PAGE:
The war in Sudan between two rival generals for control of the country is devastating in so many ways. Hundreds of civilians have been killed, thousands injured and more than 1 million people are now homeless. The fighting is even wreaking havoc on the country’s central bank.
In late April 2023, a video surfaced of a branch of the Central Bank of Sudan in Khartoum on fire. And on May 31, Sudan’s army bombed a central bank printing press to keep opposition forces from printing the money it needs to fund its fight.
What many people may not know is that, in 1956, three U.S. economists laid the groundwork for the Central Bank of Sudan. And Andrew Brimmer, the first African American to serve on the Board of Governors of the U.S. Federal Reserve System, was one of them.
Brimmer’s resume was replete with high-level appointments and other professional accomplishments. After his death in 2012, he was lauded as having demonstrated a deep concern for “the economic conditions of poor, powerless, uneducated black people.” That interest dated back to his own childhood in the Jim Crow South where he watched his father navigate a system stacked against Black people and his early work helping found the Central Bank of Sudan.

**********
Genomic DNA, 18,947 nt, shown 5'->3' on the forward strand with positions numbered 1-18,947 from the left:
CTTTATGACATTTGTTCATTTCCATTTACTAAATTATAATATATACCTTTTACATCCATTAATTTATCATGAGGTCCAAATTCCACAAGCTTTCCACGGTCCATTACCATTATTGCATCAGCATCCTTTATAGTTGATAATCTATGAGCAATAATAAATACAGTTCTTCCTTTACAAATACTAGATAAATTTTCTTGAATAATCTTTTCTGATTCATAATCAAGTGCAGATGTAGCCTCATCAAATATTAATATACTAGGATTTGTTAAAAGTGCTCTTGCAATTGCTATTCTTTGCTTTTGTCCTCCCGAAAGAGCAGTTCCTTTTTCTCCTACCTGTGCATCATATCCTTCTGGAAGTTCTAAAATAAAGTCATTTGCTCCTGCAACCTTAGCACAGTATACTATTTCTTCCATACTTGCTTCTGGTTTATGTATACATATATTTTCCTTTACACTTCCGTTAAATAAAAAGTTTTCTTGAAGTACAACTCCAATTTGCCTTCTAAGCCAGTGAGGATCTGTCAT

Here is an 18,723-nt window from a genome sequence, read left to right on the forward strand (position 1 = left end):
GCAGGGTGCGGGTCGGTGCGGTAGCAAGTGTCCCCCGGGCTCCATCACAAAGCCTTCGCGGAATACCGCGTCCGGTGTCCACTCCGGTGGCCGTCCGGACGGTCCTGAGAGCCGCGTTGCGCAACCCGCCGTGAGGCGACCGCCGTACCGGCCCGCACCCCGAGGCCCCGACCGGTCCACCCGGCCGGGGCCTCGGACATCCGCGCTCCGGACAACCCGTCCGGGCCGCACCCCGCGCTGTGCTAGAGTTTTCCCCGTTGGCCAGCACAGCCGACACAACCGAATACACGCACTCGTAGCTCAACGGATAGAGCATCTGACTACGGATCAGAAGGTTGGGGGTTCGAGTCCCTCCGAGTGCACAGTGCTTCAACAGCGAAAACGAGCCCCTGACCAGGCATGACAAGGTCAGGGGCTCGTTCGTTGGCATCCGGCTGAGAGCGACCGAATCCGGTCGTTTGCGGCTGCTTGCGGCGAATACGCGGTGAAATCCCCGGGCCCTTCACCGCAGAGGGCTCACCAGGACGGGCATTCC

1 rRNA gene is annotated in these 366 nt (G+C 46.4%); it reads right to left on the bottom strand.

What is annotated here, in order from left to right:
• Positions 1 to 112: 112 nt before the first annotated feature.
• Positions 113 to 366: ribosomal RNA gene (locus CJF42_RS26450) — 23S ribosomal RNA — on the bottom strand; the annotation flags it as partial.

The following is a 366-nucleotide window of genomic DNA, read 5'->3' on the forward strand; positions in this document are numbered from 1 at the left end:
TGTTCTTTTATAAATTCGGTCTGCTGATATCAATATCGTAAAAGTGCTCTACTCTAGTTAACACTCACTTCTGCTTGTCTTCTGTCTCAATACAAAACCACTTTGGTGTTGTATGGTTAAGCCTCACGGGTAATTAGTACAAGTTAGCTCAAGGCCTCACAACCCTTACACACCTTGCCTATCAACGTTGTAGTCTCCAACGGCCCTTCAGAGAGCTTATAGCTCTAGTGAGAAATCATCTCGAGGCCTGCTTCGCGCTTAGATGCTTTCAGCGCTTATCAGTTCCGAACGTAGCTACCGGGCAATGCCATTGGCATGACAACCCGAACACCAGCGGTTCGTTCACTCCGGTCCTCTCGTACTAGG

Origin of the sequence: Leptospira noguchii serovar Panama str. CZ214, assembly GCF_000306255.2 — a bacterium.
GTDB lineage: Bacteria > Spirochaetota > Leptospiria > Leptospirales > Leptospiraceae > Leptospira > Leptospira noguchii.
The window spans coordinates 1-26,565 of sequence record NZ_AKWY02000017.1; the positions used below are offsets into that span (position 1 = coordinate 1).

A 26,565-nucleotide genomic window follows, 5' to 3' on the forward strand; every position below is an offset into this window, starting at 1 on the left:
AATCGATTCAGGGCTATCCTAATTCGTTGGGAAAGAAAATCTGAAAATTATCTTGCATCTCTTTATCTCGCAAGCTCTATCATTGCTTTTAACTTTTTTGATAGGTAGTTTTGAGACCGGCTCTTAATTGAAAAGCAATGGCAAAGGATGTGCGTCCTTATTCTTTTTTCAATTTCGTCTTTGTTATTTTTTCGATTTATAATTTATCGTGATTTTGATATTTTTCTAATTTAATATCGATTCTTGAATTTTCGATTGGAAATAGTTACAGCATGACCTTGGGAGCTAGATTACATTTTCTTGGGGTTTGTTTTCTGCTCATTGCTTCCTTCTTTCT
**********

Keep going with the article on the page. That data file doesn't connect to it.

As an African American historian of Sudan, I have been drawn to the ways that Black Americans have participated in the development of modern Sudan. I’m particularly fascinated by the way Brimmer, a graduate of the University of Washington, where I teach, figures into this history.
My forthcoming book examines African American involvement in Sudan and their impact on this transnational relationship.
Brimmer was one of six children – three girls and three boys. His father alternated between manual jobs, from chopping cotton to shipping out grain to support the family, and his mother grew much of the food the family ate.
“So we were typically poor, but not dirt-poor,” Brimmer told interviewers for a Federal Reserve Board oral history project in 2007.
He was born in 1926 in Newellton, Louisiana, just five miles from the plantation where some of his ancestors had been enslaved. And he was educated in a segregated school system that had a shorter school year for Black children than white children and only went to the seventh grade. Brimmer had to leave town for additional education.
He was drafted into the Army near the end of World War II and was honorably discharged in 1946. Brimmer then earned undergraduate and graduate degrees in economics in 1950 and 1951 from the University of Washington and in 1957 earned a Ph.D. in economics from Harvard.